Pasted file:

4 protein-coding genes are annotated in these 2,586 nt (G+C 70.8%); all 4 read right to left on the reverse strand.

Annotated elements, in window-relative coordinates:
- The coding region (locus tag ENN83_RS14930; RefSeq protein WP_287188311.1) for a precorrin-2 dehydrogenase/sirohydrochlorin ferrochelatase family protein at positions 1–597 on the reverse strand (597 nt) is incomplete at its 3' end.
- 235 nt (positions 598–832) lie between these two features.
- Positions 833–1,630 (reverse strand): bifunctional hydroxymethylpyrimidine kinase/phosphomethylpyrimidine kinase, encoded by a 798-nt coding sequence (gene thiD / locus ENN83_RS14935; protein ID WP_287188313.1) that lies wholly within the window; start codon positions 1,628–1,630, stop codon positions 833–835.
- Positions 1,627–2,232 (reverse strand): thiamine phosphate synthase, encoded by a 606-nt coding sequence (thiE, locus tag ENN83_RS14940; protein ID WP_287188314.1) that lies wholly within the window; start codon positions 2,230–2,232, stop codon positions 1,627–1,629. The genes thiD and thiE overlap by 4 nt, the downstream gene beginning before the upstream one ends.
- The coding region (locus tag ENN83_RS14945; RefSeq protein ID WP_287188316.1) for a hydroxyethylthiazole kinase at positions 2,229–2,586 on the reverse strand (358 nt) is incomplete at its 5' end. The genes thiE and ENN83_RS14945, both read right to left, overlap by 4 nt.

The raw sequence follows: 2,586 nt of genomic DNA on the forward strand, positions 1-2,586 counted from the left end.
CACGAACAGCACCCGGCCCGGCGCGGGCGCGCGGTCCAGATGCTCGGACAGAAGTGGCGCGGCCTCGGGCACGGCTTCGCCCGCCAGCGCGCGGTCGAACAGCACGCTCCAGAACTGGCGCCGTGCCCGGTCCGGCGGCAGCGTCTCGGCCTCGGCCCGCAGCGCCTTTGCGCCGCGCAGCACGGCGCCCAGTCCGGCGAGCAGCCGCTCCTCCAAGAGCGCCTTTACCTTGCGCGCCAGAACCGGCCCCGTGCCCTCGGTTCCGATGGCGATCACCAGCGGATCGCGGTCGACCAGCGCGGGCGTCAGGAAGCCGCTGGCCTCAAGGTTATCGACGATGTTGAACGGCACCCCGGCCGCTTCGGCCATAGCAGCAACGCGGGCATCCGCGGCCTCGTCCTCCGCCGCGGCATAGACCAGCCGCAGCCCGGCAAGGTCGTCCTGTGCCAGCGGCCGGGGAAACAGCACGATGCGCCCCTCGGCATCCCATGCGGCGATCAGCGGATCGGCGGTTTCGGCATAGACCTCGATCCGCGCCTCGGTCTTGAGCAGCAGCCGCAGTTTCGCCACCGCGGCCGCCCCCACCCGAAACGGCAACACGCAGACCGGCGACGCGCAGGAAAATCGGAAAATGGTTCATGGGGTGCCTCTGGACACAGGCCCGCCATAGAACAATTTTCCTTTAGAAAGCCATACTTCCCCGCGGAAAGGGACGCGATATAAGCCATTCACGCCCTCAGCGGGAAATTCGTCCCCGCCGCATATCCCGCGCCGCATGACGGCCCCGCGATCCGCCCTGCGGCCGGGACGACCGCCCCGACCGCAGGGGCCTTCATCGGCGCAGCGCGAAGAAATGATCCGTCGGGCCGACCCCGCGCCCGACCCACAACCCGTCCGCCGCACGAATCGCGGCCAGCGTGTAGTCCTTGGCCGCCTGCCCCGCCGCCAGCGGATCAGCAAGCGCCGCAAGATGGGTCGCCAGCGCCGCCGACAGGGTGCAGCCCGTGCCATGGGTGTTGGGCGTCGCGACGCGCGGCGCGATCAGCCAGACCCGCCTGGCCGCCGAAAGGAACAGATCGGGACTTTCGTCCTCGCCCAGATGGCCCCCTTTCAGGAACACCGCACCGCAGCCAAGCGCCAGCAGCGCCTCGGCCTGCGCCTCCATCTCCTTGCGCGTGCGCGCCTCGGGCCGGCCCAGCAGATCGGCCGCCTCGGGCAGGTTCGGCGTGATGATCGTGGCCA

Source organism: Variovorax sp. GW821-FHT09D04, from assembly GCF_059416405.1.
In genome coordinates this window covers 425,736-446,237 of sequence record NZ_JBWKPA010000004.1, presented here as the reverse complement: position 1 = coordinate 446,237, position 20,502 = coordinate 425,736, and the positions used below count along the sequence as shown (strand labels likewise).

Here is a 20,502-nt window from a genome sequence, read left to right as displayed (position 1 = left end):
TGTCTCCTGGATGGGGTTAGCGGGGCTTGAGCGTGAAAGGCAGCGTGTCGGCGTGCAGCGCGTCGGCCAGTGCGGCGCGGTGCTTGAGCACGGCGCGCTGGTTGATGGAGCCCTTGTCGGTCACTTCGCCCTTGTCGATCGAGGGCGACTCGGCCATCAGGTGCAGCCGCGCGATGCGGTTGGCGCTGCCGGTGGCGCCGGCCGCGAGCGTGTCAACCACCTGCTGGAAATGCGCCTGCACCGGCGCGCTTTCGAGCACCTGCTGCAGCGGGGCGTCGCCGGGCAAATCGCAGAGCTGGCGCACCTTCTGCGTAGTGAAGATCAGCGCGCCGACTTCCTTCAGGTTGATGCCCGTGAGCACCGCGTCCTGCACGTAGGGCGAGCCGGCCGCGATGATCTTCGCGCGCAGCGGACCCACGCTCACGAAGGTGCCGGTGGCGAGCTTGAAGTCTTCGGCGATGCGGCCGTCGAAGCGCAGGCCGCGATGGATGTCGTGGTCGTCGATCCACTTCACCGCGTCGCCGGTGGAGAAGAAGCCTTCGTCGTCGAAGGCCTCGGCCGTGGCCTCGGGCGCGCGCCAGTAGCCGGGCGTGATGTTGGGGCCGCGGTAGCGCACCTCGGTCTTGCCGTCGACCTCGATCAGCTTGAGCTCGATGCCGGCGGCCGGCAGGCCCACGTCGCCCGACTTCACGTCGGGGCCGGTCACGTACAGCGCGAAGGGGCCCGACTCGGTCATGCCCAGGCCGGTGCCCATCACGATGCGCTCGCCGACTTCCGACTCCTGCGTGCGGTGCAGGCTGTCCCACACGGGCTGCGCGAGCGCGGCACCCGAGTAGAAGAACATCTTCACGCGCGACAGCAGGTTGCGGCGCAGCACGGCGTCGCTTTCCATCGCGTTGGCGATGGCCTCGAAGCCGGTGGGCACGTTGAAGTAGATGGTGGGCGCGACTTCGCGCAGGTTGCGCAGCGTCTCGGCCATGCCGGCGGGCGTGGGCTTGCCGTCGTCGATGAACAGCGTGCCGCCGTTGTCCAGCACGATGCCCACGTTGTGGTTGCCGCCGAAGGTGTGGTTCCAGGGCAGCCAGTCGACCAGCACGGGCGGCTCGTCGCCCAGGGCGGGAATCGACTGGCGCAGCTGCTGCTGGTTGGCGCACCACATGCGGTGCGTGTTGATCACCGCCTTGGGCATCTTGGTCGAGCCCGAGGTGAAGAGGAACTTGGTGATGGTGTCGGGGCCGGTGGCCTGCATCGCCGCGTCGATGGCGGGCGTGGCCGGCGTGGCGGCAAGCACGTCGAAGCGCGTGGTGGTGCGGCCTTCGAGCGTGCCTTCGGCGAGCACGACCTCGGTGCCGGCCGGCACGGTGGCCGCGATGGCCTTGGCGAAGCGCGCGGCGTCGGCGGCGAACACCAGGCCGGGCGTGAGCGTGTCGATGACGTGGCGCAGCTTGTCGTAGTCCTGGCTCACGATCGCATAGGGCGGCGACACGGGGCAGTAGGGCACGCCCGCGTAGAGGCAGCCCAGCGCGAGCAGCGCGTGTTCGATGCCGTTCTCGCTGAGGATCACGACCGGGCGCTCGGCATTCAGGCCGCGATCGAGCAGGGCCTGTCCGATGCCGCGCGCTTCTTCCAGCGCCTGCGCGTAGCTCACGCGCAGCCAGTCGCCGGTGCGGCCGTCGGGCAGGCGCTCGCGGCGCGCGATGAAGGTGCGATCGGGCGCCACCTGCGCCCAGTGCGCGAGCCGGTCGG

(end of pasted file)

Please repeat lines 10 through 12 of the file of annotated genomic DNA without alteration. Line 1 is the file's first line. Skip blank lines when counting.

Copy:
Source organism: Variovorax sp. GW821-FHT09D04, from assembly GCF_059416405.1.
In genome coordinates this window covers 425,736-446,237 of sequence record NZ_JBWKPA010000004.1, presented here as the reverse complement: position 1 = coordinate 446,237, position 20,502 = coordinate 425,736, and the positions used below count along the sequence as shown (strand labels likewise).

Here is a 20,502-nt window from a genome sequence, read left to right as displayed (position 1 = left end):